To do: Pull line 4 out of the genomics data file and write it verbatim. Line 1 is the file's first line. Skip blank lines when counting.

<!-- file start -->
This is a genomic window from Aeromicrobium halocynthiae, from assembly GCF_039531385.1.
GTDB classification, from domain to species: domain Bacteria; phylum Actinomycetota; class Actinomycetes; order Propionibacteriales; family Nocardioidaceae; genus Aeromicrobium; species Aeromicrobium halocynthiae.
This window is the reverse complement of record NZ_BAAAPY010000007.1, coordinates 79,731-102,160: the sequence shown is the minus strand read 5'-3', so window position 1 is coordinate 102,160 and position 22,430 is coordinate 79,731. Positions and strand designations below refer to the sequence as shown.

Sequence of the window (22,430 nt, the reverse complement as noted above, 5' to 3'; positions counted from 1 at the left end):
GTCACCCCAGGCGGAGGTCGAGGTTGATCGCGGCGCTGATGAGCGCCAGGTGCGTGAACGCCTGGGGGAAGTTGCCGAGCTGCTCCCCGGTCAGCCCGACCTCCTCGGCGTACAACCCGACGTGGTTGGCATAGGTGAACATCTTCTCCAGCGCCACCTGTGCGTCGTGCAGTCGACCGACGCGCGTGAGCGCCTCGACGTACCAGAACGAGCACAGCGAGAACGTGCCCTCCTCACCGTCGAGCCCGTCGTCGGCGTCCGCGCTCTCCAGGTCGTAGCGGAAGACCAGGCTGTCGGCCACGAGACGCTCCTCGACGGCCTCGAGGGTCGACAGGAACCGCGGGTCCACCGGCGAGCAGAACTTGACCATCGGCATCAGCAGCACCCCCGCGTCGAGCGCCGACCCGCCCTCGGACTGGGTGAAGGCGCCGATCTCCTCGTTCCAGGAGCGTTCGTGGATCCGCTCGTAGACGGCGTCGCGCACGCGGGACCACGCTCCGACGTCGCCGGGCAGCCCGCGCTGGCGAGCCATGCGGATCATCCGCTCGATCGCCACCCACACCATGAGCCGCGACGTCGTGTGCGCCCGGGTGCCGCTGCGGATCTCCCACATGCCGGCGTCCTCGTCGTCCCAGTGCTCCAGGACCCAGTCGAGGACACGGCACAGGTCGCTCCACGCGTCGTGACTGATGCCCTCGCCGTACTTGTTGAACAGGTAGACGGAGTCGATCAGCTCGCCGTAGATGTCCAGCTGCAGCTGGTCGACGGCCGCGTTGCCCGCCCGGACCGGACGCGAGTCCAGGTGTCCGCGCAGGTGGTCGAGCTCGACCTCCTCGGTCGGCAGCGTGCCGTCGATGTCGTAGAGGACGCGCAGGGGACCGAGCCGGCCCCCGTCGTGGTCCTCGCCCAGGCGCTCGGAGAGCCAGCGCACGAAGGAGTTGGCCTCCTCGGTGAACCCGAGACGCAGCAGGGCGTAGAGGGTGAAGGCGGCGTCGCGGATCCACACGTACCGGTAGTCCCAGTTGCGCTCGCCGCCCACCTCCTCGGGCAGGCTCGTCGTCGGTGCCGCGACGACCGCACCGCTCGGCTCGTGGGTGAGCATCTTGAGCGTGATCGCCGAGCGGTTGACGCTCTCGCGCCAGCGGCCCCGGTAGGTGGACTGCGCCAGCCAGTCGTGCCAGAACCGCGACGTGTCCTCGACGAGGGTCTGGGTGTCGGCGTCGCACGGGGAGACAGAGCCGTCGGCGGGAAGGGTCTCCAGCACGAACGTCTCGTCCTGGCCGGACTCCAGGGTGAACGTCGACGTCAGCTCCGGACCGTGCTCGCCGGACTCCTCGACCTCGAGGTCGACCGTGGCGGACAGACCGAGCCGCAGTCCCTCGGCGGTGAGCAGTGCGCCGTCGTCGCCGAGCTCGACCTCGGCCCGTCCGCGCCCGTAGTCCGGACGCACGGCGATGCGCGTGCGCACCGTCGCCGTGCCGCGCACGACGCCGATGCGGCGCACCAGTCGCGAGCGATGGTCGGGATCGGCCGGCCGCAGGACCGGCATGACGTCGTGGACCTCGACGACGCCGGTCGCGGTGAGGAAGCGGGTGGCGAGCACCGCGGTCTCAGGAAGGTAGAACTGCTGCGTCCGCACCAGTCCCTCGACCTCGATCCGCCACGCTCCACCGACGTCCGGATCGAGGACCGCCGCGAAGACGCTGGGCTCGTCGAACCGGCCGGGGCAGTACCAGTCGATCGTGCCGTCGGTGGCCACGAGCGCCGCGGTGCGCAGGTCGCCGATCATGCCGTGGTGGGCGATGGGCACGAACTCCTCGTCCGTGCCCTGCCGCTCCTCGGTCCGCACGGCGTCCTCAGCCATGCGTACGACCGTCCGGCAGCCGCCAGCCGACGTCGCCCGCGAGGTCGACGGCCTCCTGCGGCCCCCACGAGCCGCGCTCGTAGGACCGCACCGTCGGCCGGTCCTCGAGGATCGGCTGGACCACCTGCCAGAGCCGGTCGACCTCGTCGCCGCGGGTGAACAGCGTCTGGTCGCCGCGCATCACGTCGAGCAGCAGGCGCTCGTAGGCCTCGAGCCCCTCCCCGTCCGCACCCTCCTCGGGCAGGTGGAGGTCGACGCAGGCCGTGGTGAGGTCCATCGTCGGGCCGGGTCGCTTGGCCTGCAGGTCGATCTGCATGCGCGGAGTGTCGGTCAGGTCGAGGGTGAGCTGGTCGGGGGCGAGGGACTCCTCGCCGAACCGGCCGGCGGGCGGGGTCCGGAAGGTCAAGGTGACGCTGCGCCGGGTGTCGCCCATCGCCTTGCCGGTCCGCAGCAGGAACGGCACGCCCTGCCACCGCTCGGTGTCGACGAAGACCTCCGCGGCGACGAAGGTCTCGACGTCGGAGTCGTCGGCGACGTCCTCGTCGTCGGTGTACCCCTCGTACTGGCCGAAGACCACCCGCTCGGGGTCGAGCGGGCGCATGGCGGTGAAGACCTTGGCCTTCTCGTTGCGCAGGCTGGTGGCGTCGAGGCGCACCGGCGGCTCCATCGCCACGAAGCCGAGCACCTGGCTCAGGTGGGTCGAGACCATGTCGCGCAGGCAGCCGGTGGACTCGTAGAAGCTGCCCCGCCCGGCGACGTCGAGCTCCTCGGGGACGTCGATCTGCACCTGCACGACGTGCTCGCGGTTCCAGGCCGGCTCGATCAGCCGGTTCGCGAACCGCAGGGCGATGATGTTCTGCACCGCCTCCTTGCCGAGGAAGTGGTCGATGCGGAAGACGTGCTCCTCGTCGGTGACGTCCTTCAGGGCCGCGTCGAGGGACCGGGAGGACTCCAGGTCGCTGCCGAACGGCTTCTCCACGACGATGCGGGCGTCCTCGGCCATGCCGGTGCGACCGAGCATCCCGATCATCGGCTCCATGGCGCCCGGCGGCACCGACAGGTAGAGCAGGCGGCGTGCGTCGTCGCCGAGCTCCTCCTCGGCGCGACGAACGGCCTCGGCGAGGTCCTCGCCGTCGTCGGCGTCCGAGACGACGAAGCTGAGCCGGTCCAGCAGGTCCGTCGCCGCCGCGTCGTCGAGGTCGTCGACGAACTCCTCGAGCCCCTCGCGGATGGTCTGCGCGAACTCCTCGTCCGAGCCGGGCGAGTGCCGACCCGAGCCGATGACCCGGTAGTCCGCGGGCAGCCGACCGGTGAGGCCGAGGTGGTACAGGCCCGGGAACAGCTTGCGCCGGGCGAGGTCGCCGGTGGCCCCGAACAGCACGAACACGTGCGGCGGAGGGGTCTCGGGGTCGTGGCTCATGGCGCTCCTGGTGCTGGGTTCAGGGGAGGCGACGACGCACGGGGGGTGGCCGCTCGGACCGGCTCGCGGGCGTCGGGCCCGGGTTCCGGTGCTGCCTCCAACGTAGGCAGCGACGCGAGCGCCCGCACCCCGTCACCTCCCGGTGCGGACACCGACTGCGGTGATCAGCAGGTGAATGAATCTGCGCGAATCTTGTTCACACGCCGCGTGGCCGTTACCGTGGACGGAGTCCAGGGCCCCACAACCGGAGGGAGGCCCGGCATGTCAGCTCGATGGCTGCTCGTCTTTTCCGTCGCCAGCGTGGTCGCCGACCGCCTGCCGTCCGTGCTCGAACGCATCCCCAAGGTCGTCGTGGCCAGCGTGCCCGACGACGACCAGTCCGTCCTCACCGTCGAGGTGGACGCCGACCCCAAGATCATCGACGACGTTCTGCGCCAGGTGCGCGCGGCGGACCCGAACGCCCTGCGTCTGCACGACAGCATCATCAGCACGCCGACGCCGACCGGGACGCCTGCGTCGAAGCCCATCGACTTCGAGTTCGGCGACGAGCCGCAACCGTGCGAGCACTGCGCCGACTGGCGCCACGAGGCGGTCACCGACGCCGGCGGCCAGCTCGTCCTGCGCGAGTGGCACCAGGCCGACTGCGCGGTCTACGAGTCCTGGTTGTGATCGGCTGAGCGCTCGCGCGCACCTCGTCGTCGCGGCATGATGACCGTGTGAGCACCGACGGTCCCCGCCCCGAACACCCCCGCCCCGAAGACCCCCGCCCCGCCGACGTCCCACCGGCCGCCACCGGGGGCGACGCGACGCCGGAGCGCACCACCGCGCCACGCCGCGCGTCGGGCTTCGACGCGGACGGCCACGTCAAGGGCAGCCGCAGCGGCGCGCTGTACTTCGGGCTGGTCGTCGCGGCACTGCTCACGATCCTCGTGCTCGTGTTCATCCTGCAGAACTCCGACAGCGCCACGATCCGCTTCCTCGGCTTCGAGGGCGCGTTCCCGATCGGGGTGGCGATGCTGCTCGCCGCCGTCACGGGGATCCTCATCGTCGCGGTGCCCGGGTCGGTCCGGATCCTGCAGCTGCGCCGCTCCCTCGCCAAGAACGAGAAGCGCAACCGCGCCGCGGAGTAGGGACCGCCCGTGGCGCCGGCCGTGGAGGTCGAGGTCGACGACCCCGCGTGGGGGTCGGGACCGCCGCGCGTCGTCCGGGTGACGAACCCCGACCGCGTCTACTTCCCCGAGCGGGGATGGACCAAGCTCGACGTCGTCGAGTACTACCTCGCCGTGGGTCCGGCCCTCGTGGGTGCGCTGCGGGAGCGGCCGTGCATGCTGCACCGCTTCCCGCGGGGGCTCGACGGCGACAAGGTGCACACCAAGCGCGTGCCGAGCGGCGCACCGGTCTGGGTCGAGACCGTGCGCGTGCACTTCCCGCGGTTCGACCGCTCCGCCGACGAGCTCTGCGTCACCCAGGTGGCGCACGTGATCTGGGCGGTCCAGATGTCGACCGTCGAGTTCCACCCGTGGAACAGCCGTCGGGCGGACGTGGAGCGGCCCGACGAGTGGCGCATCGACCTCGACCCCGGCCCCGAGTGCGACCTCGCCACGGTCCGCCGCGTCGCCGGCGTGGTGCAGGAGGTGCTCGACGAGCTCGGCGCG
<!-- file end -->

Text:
Sequence of the window (22,430 nt, the reverse complement as noted above, 5' to 3'; positions counted from 1 at the left end):